Parents' divorce has her worried about her own future

Adapted from a recent online discussion.

Parents' divorce has her worried about her own future

Damaged: My father dumped my mother after 24 years of marriage because she let herself go. I saw the entire thing as it happened: She tried to lose weight but gained it instead, she never worked again after losing the job she loved, and spent way too much time watching TV instead. They tried therapy, but my dad had already checked out.

Now that I'm in a serious relationship, I keep thinking of these things and how they all happened despite my mom's every effort to prevent them. I'm in shape and employed now, but I'm terrified that someday I might wind up overweight and idle and become a different person from the one I am today, whose boyfriend loves her. I believe these anxieties are causing me to stall on the progression of the relationship. Please help!

Carolyn: Since when does watching too much TV constitute "every effort" to prevent marriage-killing stagnation? I can think of a few things she didn't try, per your account: getting screened/treated for depression; volunteering her time; being active just to get her insides in shape (mind/soul), even if it didn't show on the outside.

Your mom lost her way and her sense of purpose, and while that hole can be frighteningly deep — it's why I mentioned depression — it's still incumbent upon all of us to try to take care of ourselves, even if it just means asking for help.

If she did ask (well before the therapy attempt) and your father ignored her, then that's on him.

He also had a responsibility, as her husband, to go out of his way to help her get back on her feet. And he owed it to her to express his frustrations with her before they got so strong that there was no going back.

Still, though, it comes back to your mom's choices — and they're not about gaining weight. Her experience is telling you that if you find yourself trapped on the couch, then you owe it to yourself and your spouse to get busy again, or get help. Yes, loved ones do need to pull extra weight on a victim's behalf. But that gets people only so far. At some point, the victim has to save him/herself.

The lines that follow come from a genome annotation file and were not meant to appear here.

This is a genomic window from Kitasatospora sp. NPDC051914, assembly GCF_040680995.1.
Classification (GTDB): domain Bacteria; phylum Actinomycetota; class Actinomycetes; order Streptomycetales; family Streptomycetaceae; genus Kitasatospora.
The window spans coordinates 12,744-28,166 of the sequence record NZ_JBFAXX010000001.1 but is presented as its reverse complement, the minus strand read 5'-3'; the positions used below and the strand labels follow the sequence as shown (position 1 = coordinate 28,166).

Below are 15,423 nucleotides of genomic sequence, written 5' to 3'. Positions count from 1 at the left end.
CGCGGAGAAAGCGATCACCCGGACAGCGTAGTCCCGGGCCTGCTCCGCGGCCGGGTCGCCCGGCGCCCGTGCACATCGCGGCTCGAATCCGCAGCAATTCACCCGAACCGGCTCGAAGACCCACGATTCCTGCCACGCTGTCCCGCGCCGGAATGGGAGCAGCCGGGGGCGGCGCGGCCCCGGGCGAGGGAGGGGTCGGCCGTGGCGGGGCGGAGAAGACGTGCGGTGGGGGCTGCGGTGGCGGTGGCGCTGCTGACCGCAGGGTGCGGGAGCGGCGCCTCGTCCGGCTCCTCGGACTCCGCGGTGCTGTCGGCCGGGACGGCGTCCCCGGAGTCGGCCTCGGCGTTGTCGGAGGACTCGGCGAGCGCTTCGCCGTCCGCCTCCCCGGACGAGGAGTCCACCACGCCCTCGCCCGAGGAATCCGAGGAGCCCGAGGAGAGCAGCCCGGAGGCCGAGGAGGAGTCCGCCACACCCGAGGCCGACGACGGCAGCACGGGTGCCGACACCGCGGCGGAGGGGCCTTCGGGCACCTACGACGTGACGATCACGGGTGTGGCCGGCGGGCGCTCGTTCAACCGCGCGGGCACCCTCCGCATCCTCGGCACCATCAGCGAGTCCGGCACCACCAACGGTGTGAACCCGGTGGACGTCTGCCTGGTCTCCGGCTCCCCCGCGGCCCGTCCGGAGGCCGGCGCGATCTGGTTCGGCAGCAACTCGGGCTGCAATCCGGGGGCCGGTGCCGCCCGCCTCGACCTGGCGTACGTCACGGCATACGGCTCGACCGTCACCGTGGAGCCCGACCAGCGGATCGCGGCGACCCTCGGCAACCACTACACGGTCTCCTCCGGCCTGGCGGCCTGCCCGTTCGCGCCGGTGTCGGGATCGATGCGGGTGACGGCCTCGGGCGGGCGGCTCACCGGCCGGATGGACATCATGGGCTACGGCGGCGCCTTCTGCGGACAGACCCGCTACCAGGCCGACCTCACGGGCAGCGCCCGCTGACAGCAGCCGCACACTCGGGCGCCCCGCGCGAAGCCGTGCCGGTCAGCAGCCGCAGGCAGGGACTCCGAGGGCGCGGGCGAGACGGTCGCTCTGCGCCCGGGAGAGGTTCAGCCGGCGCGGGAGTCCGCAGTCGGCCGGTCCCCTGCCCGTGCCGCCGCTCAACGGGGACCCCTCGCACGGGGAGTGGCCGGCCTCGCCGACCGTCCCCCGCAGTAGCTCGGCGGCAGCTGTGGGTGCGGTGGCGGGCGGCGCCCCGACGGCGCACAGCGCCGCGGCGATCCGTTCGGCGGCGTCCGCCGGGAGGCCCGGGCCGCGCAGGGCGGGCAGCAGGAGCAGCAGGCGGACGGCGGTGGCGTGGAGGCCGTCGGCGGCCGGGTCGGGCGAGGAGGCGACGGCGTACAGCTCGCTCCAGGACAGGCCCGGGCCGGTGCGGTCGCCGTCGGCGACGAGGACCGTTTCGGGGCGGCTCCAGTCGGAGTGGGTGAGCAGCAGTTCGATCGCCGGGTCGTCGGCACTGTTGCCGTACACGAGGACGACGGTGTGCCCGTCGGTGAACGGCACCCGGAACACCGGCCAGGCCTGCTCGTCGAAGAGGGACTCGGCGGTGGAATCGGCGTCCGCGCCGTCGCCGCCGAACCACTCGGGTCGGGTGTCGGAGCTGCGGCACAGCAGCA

Anonymous: Re: Damaged or, WOW: Jeez, Carolyn, I never thought I'd see the day when you blamed the victim. You dressed it up with disclaimers — "IF she asked your dad for help . . . " — but really, what your answer boiled down to was a shrug of the shoulders and "Yeah. She did. Put down the Fritos and don't let it happen to you."

Carolyn: No, it boiled down to, we have to own our own lives. I have been beating that drum for years. Even abuse victims — none of whom did anything to deserve abuse — ultimately have to get themselves out of the trap that ensnared them.

If the husband "dumped" her at the first sign of trouble, then he's a jerk. But if she resisted his help and refused to help herself, then it's not fair to vilify him.

Rephrase the message however you want: I am all I have. You are all you have. Others can help, but there's only so far they can go.

Parents' divorce has her worried about her own future 09/28/10 [Last modified: Tuesday, September 28, 2010 1:07am]

Copyright: For copyright information, please check with the distributor of this item, Washington Post.
    

Join the discussion: Click to view comments, add yours

Loading...